Latest global mental health statistics are warning to employers
Figures released by YouGov in December 2020 show that the likelihood of suffering from a mental health condition, including anxiety and depression, differs according to the country of residence. This is something that must be considered by businesses with overseas employees.
Australians are the most likely to say they suffer from a mental health condition, with 35% stating this. People living in the US and Indonesia are the next most likely to say they suffer from a mental health condition, 34% and 33% respectively. People in Hong Kong, Denmark and Singapore are the least likely to report they have mental health problems, each surveyed at 17%.
Sarah Dennis, Head of International at Towergate Health & Protection comments: “Mental health issues have been pushed up the corporate agenda due to the challenges faced by employees during the Covid-19 pandemic. This is particularly the case with those working overseas. We urge employers to consider the extra strain on those based abroad and to focus on prevention of mental health issues by ensuring they have a robust wellbeing programme in place. The next step is to offer support, and to communicate widely that it is available. Extending benefits to include mental as well as physical health can be a huge benefit for employee and employer alike.”
There may be a reflection of cultural attitudes in the figures, where some employees are more willing to discuss mental health issues than others. In practice, those struggling with their mental wellbeing may be greater than reported, which makes it even more important for employers to make support available.
Parity of esteem
Indeed, a core concept put forward by mental health campaigners is ‘parity of esteem’. This is where mental health issues are taken as seriously as physical health issues. According to the You Gov survey, people in the UK (77%), Australia (71%), and Denmark (70%) are most likely to agree this is the case, while in the UAE, less than half of those surveyed (48%) assign parity of esteem to mental and physical issues.
Mental health challenges for overseas employees
Overseas employees face specific mental health challenges:
- Not being able to see family and friends is even more challenging abroad, particularly with restrictions on travelling home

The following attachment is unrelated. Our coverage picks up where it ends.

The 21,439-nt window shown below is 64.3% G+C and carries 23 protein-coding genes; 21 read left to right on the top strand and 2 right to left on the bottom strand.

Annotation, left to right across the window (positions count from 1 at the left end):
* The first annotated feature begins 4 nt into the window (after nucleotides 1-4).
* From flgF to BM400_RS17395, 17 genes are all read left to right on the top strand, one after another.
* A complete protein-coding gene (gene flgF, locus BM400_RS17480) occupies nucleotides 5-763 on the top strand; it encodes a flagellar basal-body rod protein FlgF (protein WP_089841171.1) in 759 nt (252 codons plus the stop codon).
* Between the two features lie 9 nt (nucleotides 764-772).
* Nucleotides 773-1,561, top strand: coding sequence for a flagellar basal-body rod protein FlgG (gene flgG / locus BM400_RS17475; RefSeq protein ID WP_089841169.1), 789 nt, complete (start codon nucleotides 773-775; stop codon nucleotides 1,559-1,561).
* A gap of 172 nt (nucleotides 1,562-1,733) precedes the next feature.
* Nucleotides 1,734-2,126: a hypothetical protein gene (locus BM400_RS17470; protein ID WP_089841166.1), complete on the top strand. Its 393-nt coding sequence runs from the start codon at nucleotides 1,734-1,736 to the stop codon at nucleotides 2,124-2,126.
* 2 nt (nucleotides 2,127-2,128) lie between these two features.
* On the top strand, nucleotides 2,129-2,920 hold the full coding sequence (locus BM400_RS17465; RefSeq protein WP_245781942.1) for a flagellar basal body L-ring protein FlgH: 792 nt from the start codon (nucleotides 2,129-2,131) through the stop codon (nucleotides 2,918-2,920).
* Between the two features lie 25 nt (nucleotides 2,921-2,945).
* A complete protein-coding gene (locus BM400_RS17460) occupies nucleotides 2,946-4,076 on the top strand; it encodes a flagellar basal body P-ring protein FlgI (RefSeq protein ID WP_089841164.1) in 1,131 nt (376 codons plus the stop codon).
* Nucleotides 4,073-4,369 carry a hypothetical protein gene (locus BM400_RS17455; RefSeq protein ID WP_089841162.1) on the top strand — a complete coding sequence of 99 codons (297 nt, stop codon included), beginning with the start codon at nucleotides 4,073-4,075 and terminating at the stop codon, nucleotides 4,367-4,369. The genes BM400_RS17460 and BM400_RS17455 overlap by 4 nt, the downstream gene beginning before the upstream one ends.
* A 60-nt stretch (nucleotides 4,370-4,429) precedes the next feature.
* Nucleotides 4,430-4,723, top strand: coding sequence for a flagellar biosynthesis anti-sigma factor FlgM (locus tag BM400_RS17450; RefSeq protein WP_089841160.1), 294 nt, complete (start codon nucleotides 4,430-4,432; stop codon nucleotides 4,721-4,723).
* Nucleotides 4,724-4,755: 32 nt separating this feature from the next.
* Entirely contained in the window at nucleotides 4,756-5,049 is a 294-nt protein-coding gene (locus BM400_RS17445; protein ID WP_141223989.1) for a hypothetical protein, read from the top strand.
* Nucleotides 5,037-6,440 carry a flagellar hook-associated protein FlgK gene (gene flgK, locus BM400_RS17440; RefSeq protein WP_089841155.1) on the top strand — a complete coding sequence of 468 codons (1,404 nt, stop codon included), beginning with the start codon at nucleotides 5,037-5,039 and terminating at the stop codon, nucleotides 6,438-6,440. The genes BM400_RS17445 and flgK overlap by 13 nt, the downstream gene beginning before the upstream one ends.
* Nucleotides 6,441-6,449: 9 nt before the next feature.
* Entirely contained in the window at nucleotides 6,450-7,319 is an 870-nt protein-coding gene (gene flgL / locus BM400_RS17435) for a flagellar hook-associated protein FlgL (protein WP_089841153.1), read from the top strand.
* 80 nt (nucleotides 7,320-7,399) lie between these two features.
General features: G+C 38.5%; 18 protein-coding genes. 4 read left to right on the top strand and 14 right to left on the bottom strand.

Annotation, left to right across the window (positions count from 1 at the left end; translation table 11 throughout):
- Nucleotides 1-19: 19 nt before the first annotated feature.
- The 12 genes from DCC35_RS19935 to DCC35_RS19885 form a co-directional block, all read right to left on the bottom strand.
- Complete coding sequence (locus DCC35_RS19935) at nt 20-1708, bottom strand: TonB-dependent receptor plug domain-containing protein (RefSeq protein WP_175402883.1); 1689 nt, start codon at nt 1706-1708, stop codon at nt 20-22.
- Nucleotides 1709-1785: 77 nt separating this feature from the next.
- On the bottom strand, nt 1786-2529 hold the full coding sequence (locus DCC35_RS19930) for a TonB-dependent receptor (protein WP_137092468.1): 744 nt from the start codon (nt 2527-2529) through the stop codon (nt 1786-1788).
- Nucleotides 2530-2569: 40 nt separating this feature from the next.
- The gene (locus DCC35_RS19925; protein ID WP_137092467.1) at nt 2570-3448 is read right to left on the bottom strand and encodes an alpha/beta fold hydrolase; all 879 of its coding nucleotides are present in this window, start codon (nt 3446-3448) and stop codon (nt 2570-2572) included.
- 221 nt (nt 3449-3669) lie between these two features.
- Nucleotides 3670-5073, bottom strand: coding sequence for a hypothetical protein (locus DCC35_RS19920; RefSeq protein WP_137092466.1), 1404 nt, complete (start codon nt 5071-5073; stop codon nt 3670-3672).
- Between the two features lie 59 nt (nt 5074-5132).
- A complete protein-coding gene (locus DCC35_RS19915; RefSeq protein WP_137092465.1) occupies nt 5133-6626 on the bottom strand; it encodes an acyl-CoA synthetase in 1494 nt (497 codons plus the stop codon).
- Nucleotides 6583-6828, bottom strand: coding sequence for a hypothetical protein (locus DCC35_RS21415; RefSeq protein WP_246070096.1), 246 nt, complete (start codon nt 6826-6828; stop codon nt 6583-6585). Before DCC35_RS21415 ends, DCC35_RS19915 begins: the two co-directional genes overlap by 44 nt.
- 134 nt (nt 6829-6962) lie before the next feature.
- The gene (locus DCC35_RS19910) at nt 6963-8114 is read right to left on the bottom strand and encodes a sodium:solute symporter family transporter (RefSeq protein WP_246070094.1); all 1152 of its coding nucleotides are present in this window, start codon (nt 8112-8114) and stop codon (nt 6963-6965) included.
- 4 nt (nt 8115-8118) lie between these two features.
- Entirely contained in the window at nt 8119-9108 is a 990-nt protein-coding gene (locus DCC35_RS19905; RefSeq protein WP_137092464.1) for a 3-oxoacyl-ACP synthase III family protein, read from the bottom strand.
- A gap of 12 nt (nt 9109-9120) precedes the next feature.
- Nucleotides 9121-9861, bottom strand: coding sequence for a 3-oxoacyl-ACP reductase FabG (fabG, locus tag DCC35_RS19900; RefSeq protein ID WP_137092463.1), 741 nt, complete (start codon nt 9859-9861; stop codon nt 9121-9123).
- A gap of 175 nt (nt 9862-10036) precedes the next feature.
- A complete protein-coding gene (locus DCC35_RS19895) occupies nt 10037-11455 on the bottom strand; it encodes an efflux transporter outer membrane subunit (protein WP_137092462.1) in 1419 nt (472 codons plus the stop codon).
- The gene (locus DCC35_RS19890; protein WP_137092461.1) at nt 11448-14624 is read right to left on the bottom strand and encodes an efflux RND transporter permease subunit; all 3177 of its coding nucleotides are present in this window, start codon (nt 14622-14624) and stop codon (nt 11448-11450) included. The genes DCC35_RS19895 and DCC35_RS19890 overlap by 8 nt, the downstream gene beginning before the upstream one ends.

- Different time zones make it difficult to keep in touch
- Overseas employees may find it difficult to fit in with a new/different culture
- With travel abroad and even within individual countries hugely restricted, employees who are used to regularly travelling to different countries for work may feel very confined
- Lifestyle changes – a big draw of working overseas is the lifestyle. This has been seriously curtailed for many under ongoing Covid-19 restrictions
Differing restrictions across the globe
To make things even more challenging for global employers and their employees, the rules regarding lockdowns, restrictions, and curfews differ across the world.
The Oxford Covid-19 government response tracker looks systematically at the measures that governments are taking to compare worldwide responses to the pandemic. Figures from 4 January 2021 show Zimbabwe, Venezuela, Bangladesh, Morocco, and Germany to have among the highest restrictions. On the same date, Tanzania and Afghanistan had among the lowest levels of restrictions. If employer have staff in several countries, then they need to stay on top of the different and constantly changing regulations.
There are key ways in which employers can provide support for overseas workers in terms of their mental wellbeing. Making access to help available is always one of the most important steps in aiding mental health. Particularly for those working abroad, it is important to be able to talk to someone who understands the situation and has also worked overseas. With time differences, and mental health issues occurring at all time of the day and night, it is vital that a source of support is available 24 hours a day, seven days a week.
Sarah Dennis says: “It is all about communication. Companies must communicate the benefits and support they are offering. It’s vital that employees know how to access any help, and that they’re encouraged to do so.”
Author: Sarah Dennis